“I know how to hurt people the most,” says Doueiri, who was in Washington, D.C., recently to promote “The Insult,” which has been nominated for a foreign-film Oscar.

“I know how to hurt a Muslim, I know how to hurt a Christian. I just have to spend a little bit of time with each of them, and I will put my finger on it. My dad used to say to me, ‘Ziad, you’re going to get yourself into trouble, but it’s in your nature to provoke.’”

The 54-year-old director isn’t bragging, just being bluntly honest about his proclivity, and skill, in going for the jugular.

Doueiri’s 2012 film, “The Attack” – about an Israeli Palestinian surgeon whose wife becomes a suicide bomber – was banned in the Arab world because parts of it were filmed in Tel Aviv. The pro-Palestinian B.D.S. movement, which advocates for boycotts, divestiture and sanctions against Israel for its treatment of Palestinians, still hasn’t forgiven Doueiri for what they call an offense. Recently, the group renewed its attacks on Doueiri, whose latest film suggests that the Palestine Liberation Organization – and not just Israel – has been guilty of atrocities.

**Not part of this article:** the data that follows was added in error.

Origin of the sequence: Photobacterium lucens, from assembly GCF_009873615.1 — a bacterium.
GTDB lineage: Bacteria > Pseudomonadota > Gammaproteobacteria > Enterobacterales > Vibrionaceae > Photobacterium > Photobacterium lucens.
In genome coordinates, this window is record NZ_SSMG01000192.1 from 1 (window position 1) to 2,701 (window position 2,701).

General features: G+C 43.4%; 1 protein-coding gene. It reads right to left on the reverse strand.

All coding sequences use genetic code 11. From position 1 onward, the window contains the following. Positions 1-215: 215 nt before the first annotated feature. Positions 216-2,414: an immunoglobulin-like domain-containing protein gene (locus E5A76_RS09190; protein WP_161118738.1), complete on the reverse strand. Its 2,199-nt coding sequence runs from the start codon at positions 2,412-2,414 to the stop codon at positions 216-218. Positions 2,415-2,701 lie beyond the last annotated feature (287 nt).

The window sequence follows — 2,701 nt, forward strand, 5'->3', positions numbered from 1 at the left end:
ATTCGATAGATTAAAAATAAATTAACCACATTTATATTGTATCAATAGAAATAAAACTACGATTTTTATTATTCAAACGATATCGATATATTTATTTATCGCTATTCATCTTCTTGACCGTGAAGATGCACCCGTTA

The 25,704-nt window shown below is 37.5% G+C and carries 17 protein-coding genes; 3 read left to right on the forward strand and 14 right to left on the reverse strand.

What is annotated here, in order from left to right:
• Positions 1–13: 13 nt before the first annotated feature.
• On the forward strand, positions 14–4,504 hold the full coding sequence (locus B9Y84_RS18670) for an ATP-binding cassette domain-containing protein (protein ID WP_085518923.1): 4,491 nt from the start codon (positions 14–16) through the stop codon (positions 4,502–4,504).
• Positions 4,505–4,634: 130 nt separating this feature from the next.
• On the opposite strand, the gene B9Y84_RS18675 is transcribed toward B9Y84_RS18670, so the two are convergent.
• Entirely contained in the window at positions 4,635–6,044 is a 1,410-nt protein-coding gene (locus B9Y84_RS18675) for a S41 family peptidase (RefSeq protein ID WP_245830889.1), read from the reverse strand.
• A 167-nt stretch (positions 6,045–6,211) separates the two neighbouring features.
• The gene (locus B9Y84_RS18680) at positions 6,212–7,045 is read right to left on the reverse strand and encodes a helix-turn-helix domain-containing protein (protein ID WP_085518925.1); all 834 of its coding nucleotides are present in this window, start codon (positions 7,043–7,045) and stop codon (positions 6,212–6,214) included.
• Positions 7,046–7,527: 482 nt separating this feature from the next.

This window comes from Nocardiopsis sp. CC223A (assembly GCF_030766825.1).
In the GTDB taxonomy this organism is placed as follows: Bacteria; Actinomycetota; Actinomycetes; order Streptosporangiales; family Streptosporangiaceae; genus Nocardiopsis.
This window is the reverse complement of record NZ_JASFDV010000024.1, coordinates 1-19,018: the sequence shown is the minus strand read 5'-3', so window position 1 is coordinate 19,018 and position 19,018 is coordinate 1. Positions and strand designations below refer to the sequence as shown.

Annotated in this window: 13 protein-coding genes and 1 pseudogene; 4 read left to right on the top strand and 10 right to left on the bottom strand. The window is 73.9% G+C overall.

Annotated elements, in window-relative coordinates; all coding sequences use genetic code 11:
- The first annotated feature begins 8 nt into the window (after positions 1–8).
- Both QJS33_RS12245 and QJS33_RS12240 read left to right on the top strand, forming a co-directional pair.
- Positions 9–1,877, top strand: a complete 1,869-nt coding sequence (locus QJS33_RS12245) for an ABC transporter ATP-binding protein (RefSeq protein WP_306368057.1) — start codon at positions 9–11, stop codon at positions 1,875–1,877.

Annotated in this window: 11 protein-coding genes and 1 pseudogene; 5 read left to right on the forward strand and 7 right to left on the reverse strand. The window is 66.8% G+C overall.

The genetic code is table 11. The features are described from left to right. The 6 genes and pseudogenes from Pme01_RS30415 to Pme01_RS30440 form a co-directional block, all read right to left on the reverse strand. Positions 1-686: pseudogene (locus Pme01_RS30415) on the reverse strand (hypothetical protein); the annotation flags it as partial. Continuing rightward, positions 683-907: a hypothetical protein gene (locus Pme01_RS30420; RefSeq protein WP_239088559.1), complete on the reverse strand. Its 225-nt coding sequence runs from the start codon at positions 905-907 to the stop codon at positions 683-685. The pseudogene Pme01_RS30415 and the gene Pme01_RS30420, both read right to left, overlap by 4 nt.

According to Doueiri, the B.D.S. movement has leveled death threats against him on social media, and the filmmaker was detained last year in Lebanon in what he calls an attempt to suppress his new film.

So it’s no surprise that Doueiri sounds a tad paranoid these days. Before this interview even began, he questioned why a writer from another publication might have canceled an interview at the last minute, wondering aloud whether the “B.D.S. people” had been bad-mouthing him.